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the big empty

Pub: Sydney Morning Herald

Pubdate: 30-Jul-2009

Edition: First

Section: News and Features

Subsection: Opinion

Page: 11

Wordcount: 819

Mile after mile of big fat nothing

Elizabeth Farrelly

Terra nullius it clearly wasn’t, not even by honest mistake. Terra vacuus maybe. Or vacua, since it’s feminine. In fact, I’d probably go with vacua vacua, like sapiens sapiens, just to make the point. Man, this place is empty.

It’s a point that remakes itself at every step of our 8000-kilometre swag through the Big Empty, from Sydney to the Alice and back. And yet, on the road, I am constantly surprised, not just by the absences, which are broadly as expected (water, life, the third dimension), but by culture’s responses.

The absences are everywhere, like rocks on a gibber plain. They’re in the ubiquitous “floodway” warnings that punctuate every outback track at 500-metre intervals, wistfully accompanied by a two-metre calibrated stick. Like, they wish.

They’re in the word “creek”, the second commonest road sign of the arid lands, which to the uninitiated might suggest discernible aqueous flow. A conspiracy of map makers perpetuates this error, habitually showing the entire outback, from Menindee to Tibooburra, intensively veined and capillaried by thin blue lines. Only on the ground do you see the bone-dry truth. Then take in the excruciation of the names themselves; Disappointment, Deception, Disaster or just plain Dismal Creek.

In fact, in Australia, “creek” really means “good dry camping spot”.

There’s the word “mount” or “mountain”, usually indicating elevation but here meaning simply non-flat. There’s “farm” or “station”, usually implying life, animal or vegetable. And there’s national park, generally mapped as green and implying perceptible plant life. Except here. In Australia, these words – indeed these geographic features – are interchangeable. They all mean the same. Big fat nothing.

There’s also “lake”, usually signifying large expanse of fresh water. Be not fooled. And if by chance you’re thinking of popping off to see Lake Eyre, the occasional remnant of our great inland sea, reputedly wettish for the first time in a yonks and brimming – nay, teeming – with aquatic life, my advice is, don’t.

All those YouTube videos showing a gazillion “breeding events” on the lake, involving whirring flocks of pelicans, egrets, galahs and Major Mitchells? I reckon they were shot on the Nile or the Amazon then dubbed with a Channel Seven reporter in Driza-Bone and tinny.

Even for the toughest vehicle there are only two ground access points to Lake Eyre. (Three if you count ABC Bay which, minus the signpost, would easily pass for sandy paddock.) There’s Level Post Bay, top right of the bottom lake (which never did have water, this time round), and Halligans Bay, bottom left of the top lake, currently evaporating several Olympic pools a day and already ablush with pink algae.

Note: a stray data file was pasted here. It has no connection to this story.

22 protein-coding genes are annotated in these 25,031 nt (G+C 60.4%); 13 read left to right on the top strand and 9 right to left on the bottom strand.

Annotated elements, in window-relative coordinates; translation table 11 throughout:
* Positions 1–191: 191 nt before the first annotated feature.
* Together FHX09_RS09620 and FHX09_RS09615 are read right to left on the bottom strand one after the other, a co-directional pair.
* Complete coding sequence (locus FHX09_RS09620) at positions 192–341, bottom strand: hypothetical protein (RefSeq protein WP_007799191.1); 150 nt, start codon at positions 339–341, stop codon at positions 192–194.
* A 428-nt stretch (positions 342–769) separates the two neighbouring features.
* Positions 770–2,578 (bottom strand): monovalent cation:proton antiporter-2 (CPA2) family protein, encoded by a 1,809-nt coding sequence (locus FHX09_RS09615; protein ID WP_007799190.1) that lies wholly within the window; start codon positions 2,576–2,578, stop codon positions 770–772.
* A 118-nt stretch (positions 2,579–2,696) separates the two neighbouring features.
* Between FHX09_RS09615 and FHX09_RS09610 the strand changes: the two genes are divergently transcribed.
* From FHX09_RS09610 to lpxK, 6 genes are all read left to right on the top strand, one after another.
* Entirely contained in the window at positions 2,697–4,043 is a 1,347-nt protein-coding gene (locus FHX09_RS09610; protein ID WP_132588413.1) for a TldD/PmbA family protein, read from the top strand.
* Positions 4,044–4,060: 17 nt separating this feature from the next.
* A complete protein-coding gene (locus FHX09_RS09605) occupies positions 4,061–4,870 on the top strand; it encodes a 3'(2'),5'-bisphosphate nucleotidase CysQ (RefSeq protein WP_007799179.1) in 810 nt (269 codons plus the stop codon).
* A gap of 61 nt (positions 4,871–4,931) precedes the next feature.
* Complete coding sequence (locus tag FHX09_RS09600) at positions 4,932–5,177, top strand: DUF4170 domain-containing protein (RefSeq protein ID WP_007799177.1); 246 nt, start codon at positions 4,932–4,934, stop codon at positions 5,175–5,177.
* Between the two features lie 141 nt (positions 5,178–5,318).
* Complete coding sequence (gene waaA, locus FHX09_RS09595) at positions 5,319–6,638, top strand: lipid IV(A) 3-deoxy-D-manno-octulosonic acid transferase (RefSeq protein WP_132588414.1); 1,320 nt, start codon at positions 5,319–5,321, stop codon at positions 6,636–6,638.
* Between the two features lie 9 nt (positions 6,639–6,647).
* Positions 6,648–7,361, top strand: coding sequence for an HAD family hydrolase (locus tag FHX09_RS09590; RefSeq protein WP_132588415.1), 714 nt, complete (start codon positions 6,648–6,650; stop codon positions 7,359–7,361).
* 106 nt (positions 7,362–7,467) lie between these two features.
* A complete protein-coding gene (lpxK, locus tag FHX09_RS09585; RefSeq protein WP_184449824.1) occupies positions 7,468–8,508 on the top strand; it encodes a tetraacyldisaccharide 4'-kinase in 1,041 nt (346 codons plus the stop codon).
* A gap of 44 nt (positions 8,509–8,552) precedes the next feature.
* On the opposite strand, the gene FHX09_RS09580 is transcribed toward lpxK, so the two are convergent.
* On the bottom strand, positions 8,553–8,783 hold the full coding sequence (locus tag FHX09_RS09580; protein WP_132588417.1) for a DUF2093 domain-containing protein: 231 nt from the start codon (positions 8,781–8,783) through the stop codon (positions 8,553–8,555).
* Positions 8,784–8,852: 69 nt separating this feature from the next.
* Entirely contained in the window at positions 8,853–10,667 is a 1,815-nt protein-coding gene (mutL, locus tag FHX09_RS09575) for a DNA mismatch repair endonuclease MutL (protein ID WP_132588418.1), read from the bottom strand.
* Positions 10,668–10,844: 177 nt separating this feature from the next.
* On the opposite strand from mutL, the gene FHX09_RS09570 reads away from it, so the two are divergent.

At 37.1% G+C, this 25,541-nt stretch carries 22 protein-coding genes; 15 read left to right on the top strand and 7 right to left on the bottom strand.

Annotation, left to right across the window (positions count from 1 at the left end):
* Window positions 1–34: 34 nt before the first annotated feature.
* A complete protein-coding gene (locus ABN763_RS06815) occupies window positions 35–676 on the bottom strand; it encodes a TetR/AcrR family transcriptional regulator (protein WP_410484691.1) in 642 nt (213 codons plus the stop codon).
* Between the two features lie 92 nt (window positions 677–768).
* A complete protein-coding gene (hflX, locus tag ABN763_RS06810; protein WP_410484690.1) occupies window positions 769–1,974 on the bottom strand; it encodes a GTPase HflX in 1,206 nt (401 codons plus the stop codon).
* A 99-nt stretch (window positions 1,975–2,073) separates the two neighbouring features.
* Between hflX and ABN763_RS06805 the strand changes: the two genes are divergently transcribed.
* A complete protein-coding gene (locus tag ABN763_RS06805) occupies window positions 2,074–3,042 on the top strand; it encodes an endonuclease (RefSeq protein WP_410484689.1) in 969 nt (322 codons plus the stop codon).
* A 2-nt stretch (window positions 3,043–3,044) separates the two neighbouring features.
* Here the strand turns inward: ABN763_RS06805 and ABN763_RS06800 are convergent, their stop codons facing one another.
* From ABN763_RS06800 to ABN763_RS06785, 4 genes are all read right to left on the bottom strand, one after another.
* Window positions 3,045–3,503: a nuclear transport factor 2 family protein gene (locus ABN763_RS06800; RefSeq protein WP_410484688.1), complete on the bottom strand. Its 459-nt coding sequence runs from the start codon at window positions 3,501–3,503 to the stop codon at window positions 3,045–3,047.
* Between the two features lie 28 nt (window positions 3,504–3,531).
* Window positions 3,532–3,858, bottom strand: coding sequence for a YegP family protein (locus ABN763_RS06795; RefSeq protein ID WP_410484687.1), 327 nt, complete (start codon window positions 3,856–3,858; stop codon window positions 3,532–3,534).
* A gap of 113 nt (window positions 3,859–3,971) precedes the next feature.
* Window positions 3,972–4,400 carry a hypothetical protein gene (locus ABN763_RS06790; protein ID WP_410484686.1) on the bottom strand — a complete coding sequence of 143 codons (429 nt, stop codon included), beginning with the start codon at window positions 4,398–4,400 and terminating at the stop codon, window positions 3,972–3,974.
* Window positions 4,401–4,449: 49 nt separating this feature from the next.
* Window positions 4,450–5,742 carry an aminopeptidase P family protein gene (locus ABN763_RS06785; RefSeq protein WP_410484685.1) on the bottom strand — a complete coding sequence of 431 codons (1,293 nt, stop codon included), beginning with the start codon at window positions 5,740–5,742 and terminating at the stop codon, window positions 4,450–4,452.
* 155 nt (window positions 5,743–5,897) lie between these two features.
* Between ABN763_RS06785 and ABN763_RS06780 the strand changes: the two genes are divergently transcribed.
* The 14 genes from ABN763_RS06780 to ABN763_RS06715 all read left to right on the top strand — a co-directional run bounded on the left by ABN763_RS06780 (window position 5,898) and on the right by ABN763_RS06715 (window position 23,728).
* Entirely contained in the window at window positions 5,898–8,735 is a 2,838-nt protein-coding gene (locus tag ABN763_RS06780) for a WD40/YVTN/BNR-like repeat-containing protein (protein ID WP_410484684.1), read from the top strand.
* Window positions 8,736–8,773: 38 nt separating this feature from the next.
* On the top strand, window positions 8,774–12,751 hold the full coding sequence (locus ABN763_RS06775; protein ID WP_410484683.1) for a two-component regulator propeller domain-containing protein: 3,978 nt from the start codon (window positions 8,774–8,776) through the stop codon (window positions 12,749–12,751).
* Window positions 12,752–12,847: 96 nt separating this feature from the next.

Two bays, two sleeps, one experience. White sand, whiter salt, a horizon-streak of silvered pseudo-water at positively binocular distance and viscous salt-crust that’ll be up past your knees long before the mirage fades. And half a dozen razor-voiced gulls that couldn’t cut it at Bondi.

All of which leaves the big question unanswered. Are there actually any birds here? Or is Lake Eyre the biggest swizz since Y2K?

If, like us, you are finally driven to refinance the house for the chopper flight that’ll solve this mystery, you’ll see, as we did, four cows, two galahs and the same set of Bondi seagulls. All in plan view. That was last week. This week even the galahs are probably back in Sydney. As to pelicans: you’ll see more any Sunday in Centennial Park than at Lake Freakin’ Eyre.

But that’s fine. Lake Eyre might have been the reason for the trip but really, I’m there for the dry. I like the Empty. In fact I love it. So intense – so present – is the absence I photograph it compulsively. Five hundred frames of nothing.

I hear its whispered susurrus, like some ghost host of casuarinas. And though I’ve never really bought the spiritual side of desert, we find ourselves arguing around the campfire about the delphic “know thyself” and what, if anything, it’s worth. (Personally I oppose introspection, not least on aesthetic grounds.) Only later do I remember that deserts and mystics go together like flies and doo-doo.

And so to scatology. Driven, thus, to examine the tracks and traces of life rather than the thing itself, we take up poo science. Slowly we learn the difference between goat (pointed both ends) and sheep (round at one); between spinifex hopping mouse (probably apocryphal) and the bumptious mus musculus, or house mouse; between brumby poo, donkey poo and the poo of the all-wise, all-seeing one-hump camel.

You might expect so minutely nuanced a nature to generate a culture of immense and subtle delicacy, rather than your average bushie’s ute-n-shootery. Such a culture did grow here, of course. A fine, grassy weave of song and story and sharpened intuition that held the friable soils in place for eons before we trampled them with our hard-hoofed ways, leaving just another palpable absence in an antique land.


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